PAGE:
Herpes 1 + 2 guide
Is there a cure or treatment for herpes?
Yes. Once you've been tested and diagnosed with oral or genital herpes, it can be treated...but not cured.
Remember, herpes is not life-threatening in adults...and depending on the severity of herpes outbreaks, no treatment may be necessary. Oral antiviral medications – most commonly, acyclovir (Zovirax), famciclovir (Famvir) and valacyclovir (Valtrex) – are safe and effective, and can prevent or shorten the duration of outbreaks, reduce the frequency and severity of recurrent outbreaks, and decrease the risk of spreading the infection to others.
Herpes can recur
Even if you're being treated for herpes, outbreaks may continue...the frequency of recurring outbreaks depends on the duration and severity of the first herpes episode. An initial infection that lasts five weeks or more correlates with almost twice the number of recurrences, compared to an initial infection that doesn't last as long.
Additionally, there's a 60% likelihood of recurring outbreaks with HSV-2, compared to a 14% likelihood of recurrences with HSV-1. The good news is that people with recurrent outbreaks usually have milder symptoms, or no symptoms at all. Be sure to continue to use latex condoms or a dental dam to minimize the risk of spreading herpes to your sexual partner, even if you don't notice any outbreak symptoms...this is especially important if you are pregnant.
Episodic vs. suppressive therapy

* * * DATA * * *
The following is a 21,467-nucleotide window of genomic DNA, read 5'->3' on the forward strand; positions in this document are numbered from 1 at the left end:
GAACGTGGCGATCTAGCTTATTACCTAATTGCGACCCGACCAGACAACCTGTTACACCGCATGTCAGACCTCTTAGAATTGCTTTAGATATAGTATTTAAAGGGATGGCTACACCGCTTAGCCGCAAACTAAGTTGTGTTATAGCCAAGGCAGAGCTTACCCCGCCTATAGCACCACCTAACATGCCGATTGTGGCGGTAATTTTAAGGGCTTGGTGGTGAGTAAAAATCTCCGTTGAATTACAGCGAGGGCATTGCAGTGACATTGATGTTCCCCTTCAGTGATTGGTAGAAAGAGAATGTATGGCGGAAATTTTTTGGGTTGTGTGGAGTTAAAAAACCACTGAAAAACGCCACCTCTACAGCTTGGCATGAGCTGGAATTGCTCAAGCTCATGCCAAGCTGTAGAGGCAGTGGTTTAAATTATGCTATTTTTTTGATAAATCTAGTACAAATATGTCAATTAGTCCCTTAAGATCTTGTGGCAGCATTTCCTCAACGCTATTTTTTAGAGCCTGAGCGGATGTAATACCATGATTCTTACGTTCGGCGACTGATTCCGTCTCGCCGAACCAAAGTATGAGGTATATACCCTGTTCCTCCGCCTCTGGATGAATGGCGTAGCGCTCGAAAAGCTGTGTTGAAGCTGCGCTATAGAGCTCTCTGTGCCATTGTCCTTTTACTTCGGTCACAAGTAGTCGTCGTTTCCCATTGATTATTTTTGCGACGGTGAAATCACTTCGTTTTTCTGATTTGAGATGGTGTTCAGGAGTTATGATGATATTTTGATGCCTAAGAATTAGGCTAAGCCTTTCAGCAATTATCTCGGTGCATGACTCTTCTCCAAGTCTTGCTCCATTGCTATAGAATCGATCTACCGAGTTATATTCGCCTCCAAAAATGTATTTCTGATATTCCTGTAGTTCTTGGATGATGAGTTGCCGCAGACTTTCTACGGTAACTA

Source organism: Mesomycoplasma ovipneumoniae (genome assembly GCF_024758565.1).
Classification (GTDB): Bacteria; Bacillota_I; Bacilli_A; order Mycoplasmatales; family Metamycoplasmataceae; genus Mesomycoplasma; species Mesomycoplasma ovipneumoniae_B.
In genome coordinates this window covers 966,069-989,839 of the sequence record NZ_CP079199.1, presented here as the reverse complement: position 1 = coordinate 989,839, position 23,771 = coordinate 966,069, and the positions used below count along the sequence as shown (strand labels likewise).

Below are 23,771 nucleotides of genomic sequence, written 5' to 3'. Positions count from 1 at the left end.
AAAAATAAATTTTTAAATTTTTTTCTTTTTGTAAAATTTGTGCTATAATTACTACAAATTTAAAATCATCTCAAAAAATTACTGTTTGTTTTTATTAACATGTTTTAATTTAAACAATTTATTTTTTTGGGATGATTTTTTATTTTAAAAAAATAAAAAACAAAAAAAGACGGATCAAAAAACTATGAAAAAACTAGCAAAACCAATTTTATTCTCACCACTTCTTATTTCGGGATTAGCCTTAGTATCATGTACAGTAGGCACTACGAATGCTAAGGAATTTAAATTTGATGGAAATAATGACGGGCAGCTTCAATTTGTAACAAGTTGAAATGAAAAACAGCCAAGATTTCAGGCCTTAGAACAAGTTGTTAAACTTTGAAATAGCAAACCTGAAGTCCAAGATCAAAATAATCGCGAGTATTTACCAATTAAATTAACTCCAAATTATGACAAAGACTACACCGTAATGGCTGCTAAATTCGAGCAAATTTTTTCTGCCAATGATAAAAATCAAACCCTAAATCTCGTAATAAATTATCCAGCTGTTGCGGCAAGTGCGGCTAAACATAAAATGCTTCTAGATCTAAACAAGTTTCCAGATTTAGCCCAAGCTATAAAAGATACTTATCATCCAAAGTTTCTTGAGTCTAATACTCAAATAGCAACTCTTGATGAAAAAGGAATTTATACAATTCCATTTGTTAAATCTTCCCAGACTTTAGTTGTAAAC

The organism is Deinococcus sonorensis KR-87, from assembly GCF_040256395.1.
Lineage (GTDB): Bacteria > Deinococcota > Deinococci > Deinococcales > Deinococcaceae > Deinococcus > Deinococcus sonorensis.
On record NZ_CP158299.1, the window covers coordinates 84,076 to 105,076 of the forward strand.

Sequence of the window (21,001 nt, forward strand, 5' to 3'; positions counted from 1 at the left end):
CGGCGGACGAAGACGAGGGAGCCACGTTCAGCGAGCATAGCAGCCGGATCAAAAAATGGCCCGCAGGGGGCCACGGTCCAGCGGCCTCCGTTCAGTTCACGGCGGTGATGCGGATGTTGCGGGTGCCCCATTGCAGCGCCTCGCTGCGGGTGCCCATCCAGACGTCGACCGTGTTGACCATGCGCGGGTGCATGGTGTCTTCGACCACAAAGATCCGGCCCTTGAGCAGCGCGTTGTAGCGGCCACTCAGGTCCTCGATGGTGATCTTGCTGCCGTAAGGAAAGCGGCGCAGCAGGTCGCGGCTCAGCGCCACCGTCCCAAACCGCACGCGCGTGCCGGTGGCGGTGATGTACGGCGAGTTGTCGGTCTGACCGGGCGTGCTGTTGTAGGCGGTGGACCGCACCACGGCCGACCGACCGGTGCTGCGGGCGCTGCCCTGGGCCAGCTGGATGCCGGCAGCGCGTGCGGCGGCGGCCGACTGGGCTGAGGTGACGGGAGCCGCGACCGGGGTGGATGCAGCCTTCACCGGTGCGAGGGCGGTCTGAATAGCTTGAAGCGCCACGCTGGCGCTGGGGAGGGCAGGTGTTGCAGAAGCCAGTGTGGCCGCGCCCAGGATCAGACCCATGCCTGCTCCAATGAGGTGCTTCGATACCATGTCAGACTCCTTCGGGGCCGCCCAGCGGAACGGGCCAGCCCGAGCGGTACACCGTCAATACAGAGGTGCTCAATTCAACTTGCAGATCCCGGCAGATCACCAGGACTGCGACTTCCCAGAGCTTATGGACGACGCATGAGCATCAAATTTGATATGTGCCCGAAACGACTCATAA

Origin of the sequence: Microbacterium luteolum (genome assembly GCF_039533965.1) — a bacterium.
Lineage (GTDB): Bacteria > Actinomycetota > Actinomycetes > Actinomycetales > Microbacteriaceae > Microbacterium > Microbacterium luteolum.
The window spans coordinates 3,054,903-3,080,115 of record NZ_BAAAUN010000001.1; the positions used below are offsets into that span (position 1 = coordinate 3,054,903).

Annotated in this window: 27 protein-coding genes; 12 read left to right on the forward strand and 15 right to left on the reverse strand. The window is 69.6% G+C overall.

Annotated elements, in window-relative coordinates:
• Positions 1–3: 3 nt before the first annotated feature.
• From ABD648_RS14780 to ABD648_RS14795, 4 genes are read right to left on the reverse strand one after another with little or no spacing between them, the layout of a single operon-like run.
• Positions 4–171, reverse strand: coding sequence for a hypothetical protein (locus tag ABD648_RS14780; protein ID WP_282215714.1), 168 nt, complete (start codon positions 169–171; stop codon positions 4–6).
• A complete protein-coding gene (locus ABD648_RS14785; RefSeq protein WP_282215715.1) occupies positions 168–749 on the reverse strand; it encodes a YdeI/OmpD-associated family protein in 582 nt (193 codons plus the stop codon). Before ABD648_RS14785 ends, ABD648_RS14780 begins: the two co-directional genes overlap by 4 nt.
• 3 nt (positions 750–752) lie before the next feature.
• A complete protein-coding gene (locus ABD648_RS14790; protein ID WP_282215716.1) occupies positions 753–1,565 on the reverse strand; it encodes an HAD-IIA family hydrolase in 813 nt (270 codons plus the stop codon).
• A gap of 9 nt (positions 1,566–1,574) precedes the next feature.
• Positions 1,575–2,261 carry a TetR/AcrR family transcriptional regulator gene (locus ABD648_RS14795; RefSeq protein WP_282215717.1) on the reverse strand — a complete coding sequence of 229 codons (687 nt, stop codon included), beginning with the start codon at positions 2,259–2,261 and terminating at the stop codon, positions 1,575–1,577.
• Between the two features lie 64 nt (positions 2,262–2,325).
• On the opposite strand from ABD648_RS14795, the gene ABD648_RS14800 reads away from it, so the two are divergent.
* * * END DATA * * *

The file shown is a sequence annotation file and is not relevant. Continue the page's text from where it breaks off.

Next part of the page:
With episodic therapy, you only take the prescribed medication when you're experiencing herpes symptoms; however, to minimize the aggravation of symptomatic herpes (more than five outbreaks per year), daily suppressive therapy may be your best option...this also reduces the risk of transmitting herpes to an uninfected partner. We're happy to help you determine the best treatment for you, including FDA-approved use of Valtrex to treat recurrent genital herpes.
Note: The Clinic does not provide medical consultation for HSV-1 positive test results because this type of herpes is usually a benign infection that is most often asymptomatic, or only results in cold sores on the lip. Please see your regular doctor for HSV-1 oral or topical treatment options.
Pregnancy and treatment
Ideally, to protect the health of your baby, avoid genital exposure to HSV-1 or HSV-2 during pregnancy.
In general, herpes can also be treated during pregnancy with prescription medication. Consult your regular doctor about the risks involved, and to identify a treatment that's best for you and your baby.
Last reviewed by Lisa Oldson, MD, January 2011.
Lisa Oldson, MD
"The first thing I tell a patient about STDs is that if you're worried about one STD, you should probably worry about all STDs. In other words, if you had unprotected sex and you're worried about a possible HIV exposure, it's important to understand that hepatitis can be spread in the same fashion...ditto for chlamydia, gonorrhea, herpes and syphilis."